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Perils of prevention

发布时间:2019-03-07 10:04:10来源:未知点击:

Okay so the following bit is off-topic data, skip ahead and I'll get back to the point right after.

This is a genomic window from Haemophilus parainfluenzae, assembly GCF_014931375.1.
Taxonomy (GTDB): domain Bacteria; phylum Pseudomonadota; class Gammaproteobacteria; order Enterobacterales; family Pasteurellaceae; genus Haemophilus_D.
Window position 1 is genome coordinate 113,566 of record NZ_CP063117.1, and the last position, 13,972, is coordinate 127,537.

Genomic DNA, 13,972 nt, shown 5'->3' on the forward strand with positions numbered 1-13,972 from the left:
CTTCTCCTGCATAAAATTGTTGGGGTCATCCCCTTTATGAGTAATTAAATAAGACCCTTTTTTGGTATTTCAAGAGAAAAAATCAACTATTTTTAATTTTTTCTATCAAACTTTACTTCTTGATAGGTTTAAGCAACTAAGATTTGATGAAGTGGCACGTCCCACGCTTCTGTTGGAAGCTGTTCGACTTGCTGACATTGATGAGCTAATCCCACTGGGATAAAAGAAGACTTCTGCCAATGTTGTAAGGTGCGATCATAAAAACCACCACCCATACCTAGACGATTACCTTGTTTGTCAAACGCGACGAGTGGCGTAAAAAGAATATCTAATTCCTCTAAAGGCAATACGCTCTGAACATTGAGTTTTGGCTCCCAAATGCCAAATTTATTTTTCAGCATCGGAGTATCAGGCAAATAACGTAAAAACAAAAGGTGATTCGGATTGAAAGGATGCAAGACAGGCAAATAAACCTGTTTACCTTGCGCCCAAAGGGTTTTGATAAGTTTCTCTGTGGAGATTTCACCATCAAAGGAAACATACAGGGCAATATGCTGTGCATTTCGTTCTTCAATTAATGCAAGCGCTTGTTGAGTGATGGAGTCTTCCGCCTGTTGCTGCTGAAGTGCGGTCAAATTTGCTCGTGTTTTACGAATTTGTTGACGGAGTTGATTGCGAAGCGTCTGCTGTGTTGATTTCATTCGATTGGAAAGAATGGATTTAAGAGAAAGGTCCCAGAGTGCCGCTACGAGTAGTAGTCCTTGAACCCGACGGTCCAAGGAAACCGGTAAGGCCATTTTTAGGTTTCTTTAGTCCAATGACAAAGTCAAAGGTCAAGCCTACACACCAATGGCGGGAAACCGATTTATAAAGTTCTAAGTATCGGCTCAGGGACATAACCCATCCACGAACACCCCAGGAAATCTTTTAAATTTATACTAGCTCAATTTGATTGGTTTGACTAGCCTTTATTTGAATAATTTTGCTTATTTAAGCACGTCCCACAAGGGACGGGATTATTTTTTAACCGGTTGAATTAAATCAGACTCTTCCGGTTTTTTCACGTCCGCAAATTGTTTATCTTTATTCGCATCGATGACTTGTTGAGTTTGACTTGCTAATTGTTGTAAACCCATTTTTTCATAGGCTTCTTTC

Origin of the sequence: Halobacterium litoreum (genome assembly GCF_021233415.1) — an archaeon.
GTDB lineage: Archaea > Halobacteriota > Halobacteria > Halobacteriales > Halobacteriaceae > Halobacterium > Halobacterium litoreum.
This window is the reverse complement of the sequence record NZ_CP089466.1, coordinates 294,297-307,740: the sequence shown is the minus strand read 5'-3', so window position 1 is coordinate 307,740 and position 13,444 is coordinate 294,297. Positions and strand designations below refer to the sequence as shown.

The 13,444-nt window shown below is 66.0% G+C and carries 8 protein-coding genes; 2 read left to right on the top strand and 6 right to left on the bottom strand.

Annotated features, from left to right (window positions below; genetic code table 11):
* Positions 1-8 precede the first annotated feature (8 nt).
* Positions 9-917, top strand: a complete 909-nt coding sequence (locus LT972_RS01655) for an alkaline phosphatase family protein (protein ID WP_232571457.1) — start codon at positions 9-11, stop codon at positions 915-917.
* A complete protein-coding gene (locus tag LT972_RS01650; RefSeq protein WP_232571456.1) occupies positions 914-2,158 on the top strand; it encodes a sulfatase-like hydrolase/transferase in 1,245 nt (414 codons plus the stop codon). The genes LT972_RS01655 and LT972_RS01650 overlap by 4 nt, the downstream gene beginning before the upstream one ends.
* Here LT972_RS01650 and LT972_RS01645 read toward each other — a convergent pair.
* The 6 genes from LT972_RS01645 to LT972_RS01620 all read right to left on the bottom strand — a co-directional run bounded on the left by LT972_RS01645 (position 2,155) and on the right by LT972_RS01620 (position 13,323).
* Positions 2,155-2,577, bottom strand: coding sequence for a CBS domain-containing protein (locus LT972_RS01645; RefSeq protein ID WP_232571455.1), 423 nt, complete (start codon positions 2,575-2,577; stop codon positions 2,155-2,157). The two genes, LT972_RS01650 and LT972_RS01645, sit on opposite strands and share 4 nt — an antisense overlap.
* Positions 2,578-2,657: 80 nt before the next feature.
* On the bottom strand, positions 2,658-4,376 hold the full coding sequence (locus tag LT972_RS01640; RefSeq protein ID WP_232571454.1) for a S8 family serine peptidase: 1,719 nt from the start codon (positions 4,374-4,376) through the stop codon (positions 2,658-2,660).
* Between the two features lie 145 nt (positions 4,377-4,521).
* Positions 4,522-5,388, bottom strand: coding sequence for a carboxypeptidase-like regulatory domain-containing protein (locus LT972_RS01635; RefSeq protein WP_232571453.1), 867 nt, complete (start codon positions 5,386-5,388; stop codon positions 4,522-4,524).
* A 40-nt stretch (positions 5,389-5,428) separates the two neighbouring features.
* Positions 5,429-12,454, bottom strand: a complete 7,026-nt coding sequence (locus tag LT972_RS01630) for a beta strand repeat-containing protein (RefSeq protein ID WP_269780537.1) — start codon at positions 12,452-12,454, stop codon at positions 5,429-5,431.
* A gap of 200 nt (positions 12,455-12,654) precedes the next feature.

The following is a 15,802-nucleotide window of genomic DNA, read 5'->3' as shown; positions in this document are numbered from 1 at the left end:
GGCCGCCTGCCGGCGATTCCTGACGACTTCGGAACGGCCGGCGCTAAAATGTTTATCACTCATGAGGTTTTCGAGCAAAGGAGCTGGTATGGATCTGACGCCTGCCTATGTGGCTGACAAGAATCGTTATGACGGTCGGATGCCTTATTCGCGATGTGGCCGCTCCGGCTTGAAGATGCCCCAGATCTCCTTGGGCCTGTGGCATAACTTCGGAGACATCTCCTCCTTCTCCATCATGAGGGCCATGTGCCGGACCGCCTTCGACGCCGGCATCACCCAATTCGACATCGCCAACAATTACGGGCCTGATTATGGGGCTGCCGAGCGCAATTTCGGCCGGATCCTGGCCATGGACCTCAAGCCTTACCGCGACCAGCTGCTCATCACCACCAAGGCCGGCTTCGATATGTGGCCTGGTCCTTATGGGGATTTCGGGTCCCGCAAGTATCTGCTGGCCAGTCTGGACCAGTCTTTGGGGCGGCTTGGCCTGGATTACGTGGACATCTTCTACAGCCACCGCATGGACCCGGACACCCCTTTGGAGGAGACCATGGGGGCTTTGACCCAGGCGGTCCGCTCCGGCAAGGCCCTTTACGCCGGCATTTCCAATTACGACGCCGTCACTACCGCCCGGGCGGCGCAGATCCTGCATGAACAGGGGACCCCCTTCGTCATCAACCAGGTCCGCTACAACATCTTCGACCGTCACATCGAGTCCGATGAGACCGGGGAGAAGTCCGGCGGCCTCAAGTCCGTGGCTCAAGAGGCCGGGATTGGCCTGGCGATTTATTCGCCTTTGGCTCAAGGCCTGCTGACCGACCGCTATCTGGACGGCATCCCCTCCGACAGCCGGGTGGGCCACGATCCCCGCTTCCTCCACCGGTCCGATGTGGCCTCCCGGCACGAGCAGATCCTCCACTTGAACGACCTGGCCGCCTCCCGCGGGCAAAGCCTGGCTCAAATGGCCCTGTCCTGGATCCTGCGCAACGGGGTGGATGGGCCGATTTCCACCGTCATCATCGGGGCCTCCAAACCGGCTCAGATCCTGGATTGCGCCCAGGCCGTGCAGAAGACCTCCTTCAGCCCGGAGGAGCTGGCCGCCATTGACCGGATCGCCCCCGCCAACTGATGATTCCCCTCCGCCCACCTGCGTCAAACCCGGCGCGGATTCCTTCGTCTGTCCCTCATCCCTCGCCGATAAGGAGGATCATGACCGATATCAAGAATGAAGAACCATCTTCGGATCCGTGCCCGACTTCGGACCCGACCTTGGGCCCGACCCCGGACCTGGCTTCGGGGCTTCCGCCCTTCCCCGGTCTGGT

By Nell Boyce in Washington DC A DRUG taken by troops to protect them from the deadly nerve gas soman cannot be ruled out as a cause of Gulf War syndrome, according to a report commissioned by the US Department of Defense. Around a hundred thousand veterans of the Gulf War developed symptoms including memory loss, insomnia, joint pain, fevers and fatigue. The cause of this syndrome remains a mystery, but scientists have pointed the finger at everything from oil fires to depleted uranium shells (New Scientist, 5 June, p 20). Officials last week admitted that they cannot discount the possibility that troops suffered lasting harm as a result of taking a drug called pyridostigmine bromide (PB). More than two hundred thousand Gulf War soldiers were given the drug as a “pre-treatment” to help them survive an attack with soman, a nerve gas so potent that victims collapse before they can reach for an antidote. Soman works by permanently binding to an enzyme that breaks down excess levels of a nerve-signalling chemical called acetylcholine. PB binds to that same enzyme, but only temporarily. The idea was that PB would bind to a proportion of the enzyme molecules, protecting them from sonan and restoring normal nerve-signalling by releasing the enzyme later on. But the lead author of the report, Beatrice Golomb of the University of California in San Diego, believes that PB’s temporary binding could have long-term effects. Nerve cells may change their receptors to cope with the excessive levels of acetylcholine that build up when the enzyme is blocked, she suggests. Golomb notes that acetylcholine is involved in the regulation of sleep, mood, pain, thought and movement. “It would be plausible that symptoms of the type described by Gulf War veterans might ensue,” she says. But her review of over a thousand documents did not unearth enough information to conclude that PB caused harm. An additional 26 studies looking at the health consequences of PB are ongoing in the US, says Sue Bailey, assistant secretary for health affairs at the Department of Defense. But Bailey would not rule out future use of the drug, given the lack of any alternative protection against soman. “However, our leadership would be very judicious in deciding to use PB in the future,